Lenii: “The Edge jumped up to fix a guitar strap”

A cork girl going for the big time in LA, Lenii, a starkly infectious pop singer and producer, feels like she’s on the brink of the big time. Her journey started with lockdown, a time she described as “amazing but very strange,” as she sat at home in Cork while early single ‘The Kids Are All Rebels’ went hugely viral on TikTok.

“It was only a bit of a song,” she says of the initial traction. “I had to sit down and write the rest as I felt I had to capitalise. I banged it out, and I’m really glad I did. It made me deal with the idea of having opinions as a public figure. I almost reverse engineered a hit.”

Lenii has lived her life half in Cork and half in LA, and her latest period on the sunny Pacific coast of the US has taken her still further, as she’s gathered connections in the production world and worked with David Guetta, Kenzie – a regular collaborator – and Pixie Lott. Her solo career is just kicking off – in fact, her debut solo show post lockdown was less than two weeks ago – but it’s kicking off with a bang.

“A lot of time passed between ‘The Kids Are All Rebels’ and things actually opening”, she says. “I took a while to get to that place after things had opened up, but my first show was, I think, the best night of my life. It made it real. I met a girl who had been following me since 2020, and got to hug her. My guitarist’s strap broke in the middle of the show, and this guy jumped up to fix it, and it was the Edge, from U2. The next day I met Hozier, and he’d heard all about it. It was the maddest first show I could have hoped for.”

“It’s changed how I think I’ll write my newer music,” she continues. “It was a lot of fun, and I love dancing around on stage having a good time. My set has been more guitar heavy, more of a rock show than I think you’d expect from listening on Spotify, and it’s made me want to lean into that. It’ll change my production, too.”

“Everyone has been so supportive. Before the pandemic I felt very out of touch with the scene at home. When I was at home for the pandemic, I met so many more people in the Irish industry. It was like the veil lifted, and I saw this really cool, tight-knit community. I’m very grateful for it.”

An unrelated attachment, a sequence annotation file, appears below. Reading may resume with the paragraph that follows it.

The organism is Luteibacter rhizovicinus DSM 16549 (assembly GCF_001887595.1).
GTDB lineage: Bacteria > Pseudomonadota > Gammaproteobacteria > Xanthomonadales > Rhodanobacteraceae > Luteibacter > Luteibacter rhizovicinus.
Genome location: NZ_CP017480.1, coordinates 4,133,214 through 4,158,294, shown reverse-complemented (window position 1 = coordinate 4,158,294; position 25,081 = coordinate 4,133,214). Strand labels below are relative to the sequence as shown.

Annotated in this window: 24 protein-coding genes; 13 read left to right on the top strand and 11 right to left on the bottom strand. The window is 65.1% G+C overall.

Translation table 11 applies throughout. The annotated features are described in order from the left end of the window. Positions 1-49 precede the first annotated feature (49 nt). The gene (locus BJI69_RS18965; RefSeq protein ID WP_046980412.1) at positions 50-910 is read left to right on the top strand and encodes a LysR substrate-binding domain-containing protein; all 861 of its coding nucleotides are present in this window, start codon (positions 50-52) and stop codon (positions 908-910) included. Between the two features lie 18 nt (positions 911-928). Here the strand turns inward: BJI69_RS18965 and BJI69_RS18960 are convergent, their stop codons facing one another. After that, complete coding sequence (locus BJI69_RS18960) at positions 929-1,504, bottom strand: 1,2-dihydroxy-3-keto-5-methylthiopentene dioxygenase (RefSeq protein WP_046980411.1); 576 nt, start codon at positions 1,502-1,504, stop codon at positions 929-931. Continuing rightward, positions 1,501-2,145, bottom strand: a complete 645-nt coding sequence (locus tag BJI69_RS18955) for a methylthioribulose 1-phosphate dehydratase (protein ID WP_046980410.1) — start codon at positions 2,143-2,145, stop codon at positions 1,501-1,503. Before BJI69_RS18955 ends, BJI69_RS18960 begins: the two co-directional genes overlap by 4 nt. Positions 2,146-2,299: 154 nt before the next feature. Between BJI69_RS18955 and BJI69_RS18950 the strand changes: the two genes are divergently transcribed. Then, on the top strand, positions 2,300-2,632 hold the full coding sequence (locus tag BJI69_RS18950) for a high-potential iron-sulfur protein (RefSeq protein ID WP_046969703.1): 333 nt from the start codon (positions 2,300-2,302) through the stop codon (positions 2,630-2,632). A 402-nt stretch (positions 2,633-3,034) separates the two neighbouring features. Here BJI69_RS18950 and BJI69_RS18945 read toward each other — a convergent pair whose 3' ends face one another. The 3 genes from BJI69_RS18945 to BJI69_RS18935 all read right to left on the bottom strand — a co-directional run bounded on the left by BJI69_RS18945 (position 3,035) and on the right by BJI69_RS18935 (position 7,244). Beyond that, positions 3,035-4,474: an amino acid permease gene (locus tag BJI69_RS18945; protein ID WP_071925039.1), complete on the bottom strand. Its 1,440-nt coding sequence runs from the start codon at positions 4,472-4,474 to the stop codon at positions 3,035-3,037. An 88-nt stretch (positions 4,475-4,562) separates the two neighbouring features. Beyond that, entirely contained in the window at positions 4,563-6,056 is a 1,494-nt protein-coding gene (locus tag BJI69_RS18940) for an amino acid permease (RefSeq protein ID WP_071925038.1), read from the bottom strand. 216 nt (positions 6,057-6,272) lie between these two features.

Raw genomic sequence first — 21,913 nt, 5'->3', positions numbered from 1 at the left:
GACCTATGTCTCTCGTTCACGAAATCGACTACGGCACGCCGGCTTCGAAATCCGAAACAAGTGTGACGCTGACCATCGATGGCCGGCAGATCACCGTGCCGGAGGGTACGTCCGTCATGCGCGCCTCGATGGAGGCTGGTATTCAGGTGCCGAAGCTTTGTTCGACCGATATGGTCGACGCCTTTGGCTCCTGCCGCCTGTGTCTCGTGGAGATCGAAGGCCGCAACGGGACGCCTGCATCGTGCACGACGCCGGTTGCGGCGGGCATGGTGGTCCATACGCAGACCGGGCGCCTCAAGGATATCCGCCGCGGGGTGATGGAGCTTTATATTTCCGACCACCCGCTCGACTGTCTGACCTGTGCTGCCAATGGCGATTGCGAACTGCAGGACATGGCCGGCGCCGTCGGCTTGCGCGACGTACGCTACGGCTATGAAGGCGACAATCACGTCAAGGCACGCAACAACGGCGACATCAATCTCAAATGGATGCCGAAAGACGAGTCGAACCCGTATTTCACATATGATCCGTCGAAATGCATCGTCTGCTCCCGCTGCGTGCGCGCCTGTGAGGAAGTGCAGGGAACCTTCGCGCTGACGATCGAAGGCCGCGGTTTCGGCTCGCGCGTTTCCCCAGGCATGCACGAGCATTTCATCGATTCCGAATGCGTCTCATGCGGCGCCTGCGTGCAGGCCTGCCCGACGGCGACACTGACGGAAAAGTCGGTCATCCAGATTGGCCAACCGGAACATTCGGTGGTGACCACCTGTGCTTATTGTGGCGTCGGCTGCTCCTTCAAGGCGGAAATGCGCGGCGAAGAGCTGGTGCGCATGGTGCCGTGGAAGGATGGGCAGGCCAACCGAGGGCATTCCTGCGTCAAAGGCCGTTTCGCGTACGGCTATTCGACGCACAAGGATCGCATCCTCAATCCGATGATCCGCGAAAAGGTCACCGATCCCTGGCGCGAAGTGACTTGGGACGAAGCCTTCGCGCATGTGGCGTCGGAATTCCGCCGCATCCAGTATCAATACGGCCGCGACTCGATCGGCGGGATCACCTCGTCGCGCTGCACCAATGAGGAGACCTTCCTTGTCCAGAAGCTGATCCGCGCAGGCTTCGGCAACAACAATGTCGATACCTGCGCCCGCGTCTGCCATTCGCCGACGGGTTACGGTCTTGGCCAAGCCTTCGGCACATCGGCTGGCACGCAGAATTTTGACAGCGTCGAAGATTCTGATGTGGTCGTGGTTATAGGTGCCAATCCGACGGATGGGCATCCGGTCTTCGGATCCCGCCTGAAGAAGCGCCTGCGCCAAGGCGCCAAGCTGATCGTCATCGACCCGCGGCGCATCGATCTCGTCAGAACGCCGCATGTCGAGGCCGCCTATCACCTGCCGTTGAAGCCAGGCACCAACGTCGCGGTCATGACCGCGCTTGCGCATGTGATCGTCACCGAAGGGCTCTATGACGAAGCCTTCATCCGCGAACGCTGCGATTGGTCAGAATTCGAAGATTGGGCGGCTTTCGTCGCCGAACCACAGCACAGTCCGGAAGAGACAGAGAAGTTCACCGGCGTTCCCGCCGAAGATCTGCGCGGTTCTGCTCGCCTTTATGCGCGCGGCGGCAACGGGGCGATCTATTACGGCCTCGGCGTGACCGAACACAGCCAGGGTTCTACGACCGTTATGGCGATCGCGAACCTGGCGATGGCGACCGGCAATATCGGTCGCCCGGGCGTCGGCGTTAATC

“I started playing violin when I was four,” she continues, “and as a producer I think that’s super helpful. I love playing for people when they come for sessions, and it’s a kind of unique selling point. I play it a bit on my own music, too. It makes it feel alive and real,  and it makes me feel connected to my baby self a bit.”

“I’ve been in LA almost my whole adult life, so I talk about that, about my own experiences. ‘The Kids Are All Rebels’ was entirely about American politics. I was frustrated, honestly. Living here, and not being from here, I think you see it from more of an outsider’s perspective, and some of the things about how the country works were shocking.” 

“I also have American citizenship so I feel like I can say stuff. I’m blunt in my music, with emotions and opinion. I’m not shy, and it’s definitely got me in trouble with a lot of people on the internet. I wouldn’t live here if I didn’t want to. But I’d rather be polarising than mediocre.”

“I think my poor mother wishes I was a bit shyer. It’s not performative, though, I just say how I feel. Some of it’s about having fun, some of it’s about break ups, some of it’s about friendships. And then some is about politics. My newest single is called ‘Good Life’, and that’s just about how crazy and cool the world is. I’m very grateful for how things are at the moment.”